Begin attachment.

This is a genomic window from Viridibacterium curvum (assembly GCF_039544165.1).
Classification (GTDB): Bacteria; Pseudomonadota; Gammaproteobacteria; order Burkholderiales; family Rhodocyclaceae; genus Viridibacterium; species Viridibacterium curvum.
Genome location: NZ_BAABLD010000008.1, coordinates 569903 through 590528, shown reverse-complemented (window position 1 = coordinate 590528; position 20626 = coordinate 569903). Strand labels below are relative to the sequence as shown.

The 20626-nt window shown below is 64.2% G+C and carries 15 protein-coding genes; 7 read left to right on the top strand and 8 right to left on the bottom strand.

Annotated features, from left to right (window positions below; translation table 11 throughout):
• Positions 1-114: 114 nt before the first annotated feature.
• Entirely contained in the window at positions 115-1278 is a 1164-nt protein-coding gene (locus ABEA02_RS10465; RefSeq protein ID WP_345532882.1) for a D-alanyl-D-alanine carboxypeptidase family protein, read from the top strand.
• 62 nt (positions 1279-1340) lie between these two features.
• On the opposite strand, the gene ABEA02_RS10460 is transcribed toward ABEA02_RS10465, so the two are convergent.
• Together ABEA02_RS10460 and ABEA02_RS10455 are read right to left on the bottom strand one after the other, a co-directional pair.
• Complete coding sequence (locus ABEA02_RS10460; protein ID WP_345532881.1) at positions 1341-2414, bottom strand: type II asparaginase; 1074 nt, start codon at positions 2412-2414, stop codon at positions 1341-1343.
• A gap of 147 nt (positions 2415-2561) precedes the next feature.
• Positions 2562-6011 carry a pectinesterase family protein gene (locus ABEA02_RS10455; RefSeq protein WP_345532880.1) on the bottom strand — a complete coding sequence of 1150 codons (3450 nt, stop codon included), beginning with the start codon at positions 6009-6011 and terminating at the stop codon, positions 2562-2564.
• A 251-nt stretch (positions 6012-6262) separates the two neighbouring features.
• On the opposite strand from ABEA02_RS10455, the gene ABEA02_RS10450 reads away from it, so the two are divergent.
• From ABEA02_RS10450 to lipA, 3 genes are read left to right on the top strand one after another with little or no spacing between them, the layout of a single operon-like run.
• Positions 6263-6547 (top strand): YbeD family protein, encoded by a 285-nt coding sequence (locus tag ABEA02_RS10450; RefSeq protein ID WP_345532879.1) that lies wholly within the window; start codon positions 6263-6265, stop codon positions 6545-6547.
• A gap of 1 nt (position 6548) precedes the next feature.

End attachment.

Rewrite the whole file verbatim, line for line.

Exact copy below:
This is a genomic window from Viridibacterium curvum (assembly GCF_039544165.1).
Classification (GTDB): Bacteria; Pseudomonadota; Gammaproteobacteria; order Burkholderiales; family Rhodocyclaceae; genus Viridibacterium; species Viridibacterium curvum.
Genome location: NZ_BAABLD010000008.1, coordinates 569903 through 590528, shown reverse-complemented (window position 1 = coordinate 590528; position 20626 = coordinate 569903). Strand labels below are relative to the sequence as shown.

The 20626-nt window shown below is 64.2% G+C and carries 15 protein-coding genes; 7 read left to right on the top strand and 8 right to left on the bottom strand.

Annotated features, from left to right (window positions below; translation table 11 throughout):
• Positions 1-114: 114 nt before the first annotated feature.
• Entirely contained in the window at positions 115-1278 is a 1164-nt protein-coding gene (locus ABEA02_RS10465; RefSeq protein ID WP_345532882.1) for a D-alanyl-D-alanine carboxypeptidase family protein, read from the top strand.
• 62 nt (positions 1279-1340) lie between these two features.
• On the opposite strand, the gene ABEA02_RS10460 is transcribed toward ABEA02_RS10465, so the two are convergent.
• Together ABEA02_RS10460 and ABEA02_RS10455 are read right to left on the bottom strand one after the other, a co-directional pair.
• Complete coding sequence (locus ABEA02_RS10460; protein ID WP_345532881.1) at positions 1341-2414, bottom strand: type II asparaginase; 1074 nt, start codon at positions 2412-2414, stop codon at positions 1341-1343.
• A gap of 147 nt (positions 2415-2561) precedes the next feature.
• Positions 2562-6011 carry a pectinesterase family protein gene (locus ABEA02_RS10455; RefSeq protein WP_345532880.1) on the bottom strand — a complete coding sequence of 1150 codons (3450 nt, stop codon included), beginning with the start codon at positions 6009-6011 and terminating at the stop codon, positions 2562-2564.
• A 251-nt stretch (positions 6012-6262) separates the two neighbouring features.
• On the opposite strand from ABEA02_RS10455, the gene ABEA02_RS10450 reads away from it, so the two are divergent.
• From ABEA02_RS10450 to lipA, 3 genes are read left to right on the top strand one after another with little or no spacing between them, the layout of a single operon-like run.
• Positions 6263-6547 (top strand): YbeD family protein, encoded by a 285-nt coding sequence (locus tag ABEA02_RS10450; RefSeq protein ID WP_345532879.1) that lies wholly within the window; start codon positions 6263-6265, stop codon positions 6545-6547.
• A gap of 1 nt (position 6548) precedes the next feature.